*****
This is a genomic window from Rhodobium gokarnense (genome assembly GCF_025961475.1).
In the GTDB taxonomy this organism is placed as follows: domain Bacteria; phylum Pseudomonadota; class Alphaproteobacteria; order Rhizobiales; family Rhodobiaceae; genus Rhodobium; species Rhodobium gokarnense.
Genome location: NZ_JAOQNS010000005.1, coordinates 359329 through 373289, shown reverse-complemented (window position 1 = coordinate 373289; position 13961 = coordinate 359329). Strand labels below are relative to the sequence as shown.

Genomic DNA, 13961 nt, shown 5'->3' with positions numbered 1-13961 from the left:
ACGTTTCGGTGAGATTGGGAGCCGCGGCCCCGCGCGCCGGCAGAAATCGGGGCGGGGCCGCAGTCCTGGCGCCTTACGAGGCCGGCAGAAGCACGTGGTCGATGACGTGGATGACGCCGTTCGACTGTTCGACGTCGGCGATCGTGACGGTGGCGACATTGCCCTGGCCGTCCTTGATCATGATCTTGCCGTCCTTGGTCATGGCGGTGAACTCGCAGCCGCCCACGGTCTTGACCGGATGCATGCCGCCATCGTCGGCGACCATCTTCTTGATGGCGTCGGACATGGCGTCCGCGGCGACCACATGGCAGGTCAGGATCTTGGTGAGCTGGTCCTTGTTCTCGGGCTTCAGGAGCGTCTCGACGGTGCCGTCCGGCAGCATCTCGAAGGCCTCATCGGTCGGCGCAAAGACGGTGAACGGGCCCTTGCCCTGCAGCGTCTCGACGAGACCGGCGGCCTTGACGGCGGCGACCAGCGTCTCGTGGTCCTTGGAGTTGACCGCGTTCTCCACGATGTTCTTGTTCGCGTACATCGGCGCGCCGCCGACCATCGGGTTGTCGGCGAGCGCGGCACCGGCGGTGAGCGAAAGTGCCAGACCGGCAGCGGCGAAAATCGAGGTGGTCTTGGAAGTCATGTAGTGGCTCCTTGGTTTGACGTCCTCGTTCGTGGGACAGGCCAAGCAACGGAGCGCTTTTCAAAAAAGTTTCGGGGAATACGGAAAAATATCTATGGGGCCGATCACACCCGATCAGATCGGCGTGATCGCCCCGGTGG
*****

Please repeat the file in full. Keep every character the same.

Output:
This is a genomic window from Rhodobium gokarnense (genome assembly GCF_025961475.1).
In the GTDB taxonomy this organism is placed as follows: domain Bacteria; phylum Pseudomonadota; class Alphaproteobacteria; order Rhizobiales; family Rhodobiaceae; genus Rhodobium; species Rhodobium gokarnense.
Genome location: NZ_JAOQNS010000005.1, coordinates 359329 through 373289, shown reverse-complemented (window position 1 = coordinate 373289; position 13961 = coordinate 359329). Strand labels below are relative to the sequence as shown.

Genomic DNA, 13961 nt, shown 5'->3' with positions numbered 1-13961 from the left:
ACGTTTCGGTGAGATTGGGAGCCGCGGCCCCGCGCGCCGGCAGAAATCGGGGCGGGGCCGCAGTCCTGGCGCCTTACGAGGCCGGCAGAAGCACGTGGTCGATGACGTGGATGACGCCGTTCGACTGTTCGACGTCGGCGATCGTGACGGTGGCGACATTGCCCTGGCCGTCCTTGATCATGATCTTGCCGTCCTTGGTCATGGCGGTGAACTCGCAGCCGCCCACGGTCTTGACCGGATGCATGCCGCCATCGTCGGCGACCATCTTCTTGATGGCGTCGGACATGGCGTCCGCGGCGACCACATGGCAGGTCAGGATCTTGGTGAGCTGGTCCTTGTTCTCGGGCTTCAGGAGCGTCTCGACGGTGCCGTCCGGCAGCATCTCGAAGGCCTCATCGGTCGGCGCAAAGACGGTGAACGGGCCCTTGCCCTGCAGCGTCTCGACGAGACCGGCGGCCTTGACGGCGGCGACCAGCGTCTCGTGGTCCTTGGAGTTGACCGCGTTCTCCACGATGTTCTTGTTCGCGTACATCGGCGCGCCGCCGACCATCGGGTTGTCGGCGAGCGCGGCACCGGCGGTGAGCGAAAGTGCCAGACCGGCAGCGGCGAAAATCGAGGTGGTCTTGGAAGTCATGTAGTGGCTCCTTGGTTTGACGTCCTCGTTCGTGGGACAGGCCAAGCAACGGAGCGCTTTTCAAAAAAGTTTCGGGGAATACGGAAAAATATCTATGGGGCCGATCACACCCGATCAGATCGGCGTGATCGCCCCGGTGG